Because no automotive brand has come to the fore in such a short time as HUMMER, and it is more than simply a out of step fashion brand from very recent yesteryears. Importantly, in an automotive consumer world (set within an ever more fearful social climate) the fundamental aspects of inferred - and engineered – personal security and assertiveness are marketing jewels. These elements are part of what's allowed Land-Rover and Jeep to spread into the mainstream with 'capable' small SUVs and X-overs, and all 3 brands could if managed properly go far further. Critically, as we've seen with City Luxury cars, small size does not detract from the central brand value. Remember everything is relative and even with its off-colour military Gulf 1 & 2 and Iraq connotations the US consumer sees HUMMER as a quintessential American brand in the Chevy, Ford or Harley Davidson mould.
The past and present isn't the future. If it were Land-Rover & Jeep would have become extinct decades ago. Ironically, HUMMER possibly has more sales potential than many of the 'lost' GM stable if the product 'stretch' is executed well.
And beyond psychological linkage to 'personal security' and 'assertiveness', HUMMER exudes 2 more critical cognitive enablers for today's multi-mode, high demand buyers; whether rural, suburban or urban: 'character' and 'functionality'.
The hard-edged, verticality and box-like styling with shallow glass apertures would dramatically differentiate within the mainstream offering and it would dramatically improves internal packaging, (a much needed element as vehicles decrease in size). But perhaps most favourable is that such boxyness has been seen as cutting edge by Generation Yers since its inception in radical vehicles such as the Scion xB, Honda Element and Nissan Cube (to be brought to the US in electric form). And of course Chrysler's upcoming Hornet.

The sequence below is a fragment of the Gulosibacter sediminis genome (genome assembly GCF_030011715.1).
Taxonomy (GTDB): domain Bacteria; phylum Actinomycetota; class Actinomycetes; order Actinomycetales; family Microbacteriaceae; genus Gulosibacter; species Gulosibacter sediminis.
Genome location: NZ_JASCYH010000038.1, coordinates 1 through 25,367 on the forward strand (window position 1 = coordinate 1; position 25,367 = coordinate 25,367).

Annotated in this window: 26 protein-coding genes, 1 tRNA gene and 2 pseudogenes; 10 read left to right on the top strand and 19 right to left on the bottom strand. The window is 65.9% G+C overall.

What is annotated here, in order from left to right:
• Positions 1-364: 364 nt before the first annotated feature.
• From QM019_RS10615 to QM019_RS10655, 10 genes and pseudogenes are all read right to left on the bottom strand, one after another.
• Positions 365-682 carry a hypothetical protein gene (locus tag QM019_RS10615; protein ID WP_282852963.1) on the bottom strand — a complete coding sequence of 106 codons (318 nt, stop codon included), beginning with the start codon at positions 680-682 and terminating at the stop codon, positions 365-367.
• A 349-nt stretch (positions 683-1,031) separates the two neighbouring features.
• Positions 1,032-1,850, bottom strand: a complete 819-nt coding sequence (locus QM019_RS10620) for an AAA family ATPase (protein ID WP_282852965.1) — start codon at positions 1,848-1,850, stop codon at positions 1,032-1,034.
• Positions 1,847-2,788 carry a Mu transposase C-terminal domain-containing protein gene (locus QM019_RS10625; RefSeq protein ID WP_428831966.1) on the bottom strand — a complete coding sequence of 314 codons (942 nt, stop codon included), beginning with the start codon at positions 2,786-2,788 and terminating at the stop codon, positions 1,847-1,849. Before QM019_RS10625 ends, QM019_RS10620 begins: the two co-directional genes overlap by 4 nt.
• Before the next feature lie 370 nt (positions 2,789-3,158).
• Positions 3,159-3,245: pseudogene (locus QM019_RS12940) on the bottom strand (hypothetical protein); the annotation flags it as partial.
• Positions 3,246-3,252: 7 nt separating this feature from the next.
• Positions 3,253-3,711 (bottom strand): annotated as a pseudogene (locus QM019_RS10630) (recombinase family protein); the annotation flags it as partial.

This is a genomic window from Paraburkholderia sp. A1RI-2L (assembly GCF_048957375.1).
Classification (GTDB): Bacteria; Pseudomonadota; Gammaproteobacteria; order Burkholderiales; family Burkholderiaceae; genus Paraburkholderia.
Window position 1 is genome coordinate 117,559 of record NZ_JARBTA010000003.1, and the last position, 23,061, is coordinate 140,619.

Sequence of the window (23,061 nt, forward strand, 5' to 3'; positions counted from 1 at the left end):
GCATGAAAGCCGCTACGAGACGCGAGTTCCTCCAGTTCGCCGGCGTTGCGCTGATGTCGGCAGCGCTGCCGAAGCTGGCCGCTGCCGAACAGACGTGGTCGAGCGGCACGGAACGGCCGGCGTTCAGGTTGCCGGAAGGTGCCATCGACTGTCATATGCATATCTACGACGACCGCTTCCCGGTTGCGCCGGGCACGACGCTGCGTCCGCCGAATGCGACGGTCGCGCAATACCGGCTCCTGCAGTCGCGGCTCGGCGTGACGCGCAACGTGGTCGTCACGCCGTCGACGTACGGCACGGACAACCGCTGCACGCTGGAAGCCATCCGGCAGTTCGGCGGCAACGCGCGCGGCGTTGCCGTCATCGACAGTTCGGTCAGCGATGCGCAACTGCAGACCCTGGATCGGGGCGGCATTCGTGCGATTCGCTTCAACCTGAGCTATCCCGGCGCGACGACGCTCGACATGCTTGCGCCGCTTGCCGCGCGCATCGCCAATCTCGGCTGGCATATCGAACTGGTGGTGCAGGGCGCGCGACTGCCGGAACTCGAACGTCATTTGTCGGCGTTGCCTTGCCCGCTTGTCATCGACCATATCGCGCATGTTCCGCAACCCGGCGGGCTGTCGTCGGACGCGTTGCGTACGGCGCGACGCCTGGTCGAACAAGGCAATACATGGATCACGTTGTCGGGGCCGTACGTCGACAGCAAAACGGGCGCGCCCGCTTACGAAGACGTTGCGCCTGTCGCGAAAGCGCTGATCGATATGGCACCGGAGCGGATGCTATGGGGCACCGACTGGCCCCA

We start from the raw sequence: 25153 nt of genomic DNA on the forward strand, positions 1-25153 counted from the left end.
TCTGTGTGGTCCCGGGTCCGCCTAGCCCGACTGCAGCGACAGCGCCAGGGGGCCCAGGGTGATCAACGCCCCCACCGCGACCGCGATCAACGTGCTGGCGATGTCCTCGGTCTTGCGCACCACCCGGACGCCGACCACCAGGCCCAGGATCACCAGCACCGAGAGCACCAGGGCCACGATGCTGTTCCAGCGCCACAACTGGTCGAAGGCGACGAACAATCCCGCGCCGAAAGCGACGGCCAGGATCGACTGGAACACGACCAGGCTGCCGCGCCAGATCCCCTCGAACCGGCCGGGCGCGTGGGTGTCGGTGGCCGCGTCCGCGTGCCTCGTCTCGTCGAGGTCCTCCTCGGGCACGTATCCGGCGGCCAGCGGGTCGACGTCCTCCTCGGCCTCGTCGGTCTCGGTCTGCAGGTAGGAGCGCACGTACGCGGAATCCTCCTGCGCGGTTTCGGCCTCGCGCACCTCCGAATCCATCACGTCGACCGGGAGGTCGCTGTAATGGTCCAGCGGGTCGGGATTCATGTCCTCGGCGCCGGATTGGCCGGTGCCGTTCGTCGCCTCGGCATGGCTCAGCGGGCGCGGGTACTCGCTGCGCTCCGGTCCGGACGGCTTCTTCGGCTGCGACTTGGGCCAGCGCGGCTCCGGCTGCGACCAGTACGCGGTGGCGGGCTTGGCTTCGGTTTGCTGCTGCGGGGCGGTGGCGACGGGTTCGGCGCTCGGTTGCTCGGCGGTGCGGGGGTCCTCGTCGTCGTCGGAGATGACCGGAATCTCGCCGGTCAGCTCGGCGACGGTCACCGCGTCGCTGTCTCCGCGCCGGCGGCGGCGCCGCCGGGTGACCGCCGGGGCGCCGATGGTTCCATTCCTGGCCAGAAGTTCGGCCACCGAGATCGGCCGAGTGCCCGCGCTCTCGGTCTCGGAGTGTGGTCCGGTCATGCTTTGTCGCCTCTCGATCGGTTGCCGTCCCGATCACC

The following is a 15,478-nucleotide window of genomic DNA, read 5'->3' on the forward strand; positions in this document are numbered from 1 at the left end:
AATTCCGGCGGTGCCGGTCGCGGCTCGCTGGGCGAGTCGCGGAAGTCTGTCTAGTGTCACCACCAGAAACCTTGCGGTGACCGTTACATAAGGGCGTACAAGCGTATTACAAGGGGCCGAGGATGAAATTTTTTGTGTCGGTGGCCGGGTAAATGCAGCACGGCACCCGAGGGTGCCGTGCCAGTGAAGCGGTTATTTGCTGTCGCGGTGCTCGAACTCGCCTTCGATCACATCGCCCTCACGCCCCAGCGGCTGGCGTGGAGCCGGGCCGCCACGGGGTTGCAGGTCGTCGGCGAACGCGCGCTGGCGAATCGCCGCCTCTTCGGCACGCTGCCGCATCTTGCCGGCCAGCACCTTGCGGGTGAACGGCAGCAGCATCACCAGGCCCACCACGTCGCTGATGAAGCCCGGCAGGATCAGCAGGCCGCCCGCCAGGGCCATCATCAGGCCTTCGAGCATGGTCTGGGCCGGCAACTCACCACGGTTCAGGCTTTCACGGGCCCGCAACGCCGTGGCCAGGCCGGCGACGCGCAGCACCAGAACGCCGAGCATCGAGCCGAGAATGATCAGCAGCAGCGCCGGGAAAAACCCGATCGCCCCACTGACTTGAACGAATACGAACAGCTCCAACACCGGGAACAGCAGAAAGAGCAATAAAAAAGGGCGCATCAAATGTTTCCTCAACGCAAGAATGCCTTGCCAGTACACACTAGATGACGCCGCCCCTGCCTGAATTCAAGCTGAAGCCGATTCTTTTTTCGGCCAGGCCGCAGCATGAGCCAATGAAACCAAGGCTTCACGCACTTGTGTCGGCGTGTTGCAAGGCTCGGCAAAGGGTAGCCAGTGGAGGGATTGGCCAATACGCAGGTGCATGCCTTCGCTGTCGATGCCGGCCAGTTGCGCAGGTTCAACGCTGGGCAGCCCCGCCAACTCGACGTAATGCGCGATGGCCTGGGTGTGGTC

Exploiting this avenue, and re-interpreting it America's own, would be a major coup de gras for 'The General', and the showcasing of the HX concept (to be seen in the Film Transformers 2) demonstrates that the brand is looking to be the ironically post-modern, 21st century (authentic) Jeep [CJ/Wrangler].
[NB. Post-Modernism heralds re-invention of the original...creating a constructued more visually authentic version than the original. See 'Simulacra' work by the philosopher Umberto Eco].
Thus 'The General' has effectively started the helicopter drop of HUMMER into premium mid-size activity vehicle territory to take on the likes of Toyota's re-invented FJ. We believe the path is clear to effectively head-off the Japanese invasion in 'cult' mainstream vehicles, and so we implore GM investors, from Kirk Kerkorian to the institutionals to ensure that HUMMER is used to pay effectively 2 dividends – in India and the US.
So, sell the HUMMER H1 & H2 production lines, allowing the US Defence Department dramatic savings in future procurement, but:
- Retain advanced HUMMER Military IPR
- License the brand to TATA, Mahindra or other
- Explore brand stretch into all mainstream segments
- Use the intrinsic assets of: 'Character', 'FUNctionality', 'Security' & 'Assertiveness'
HUMMER took the desert (by) storm, it can also take the freeway, boulevard and car-park.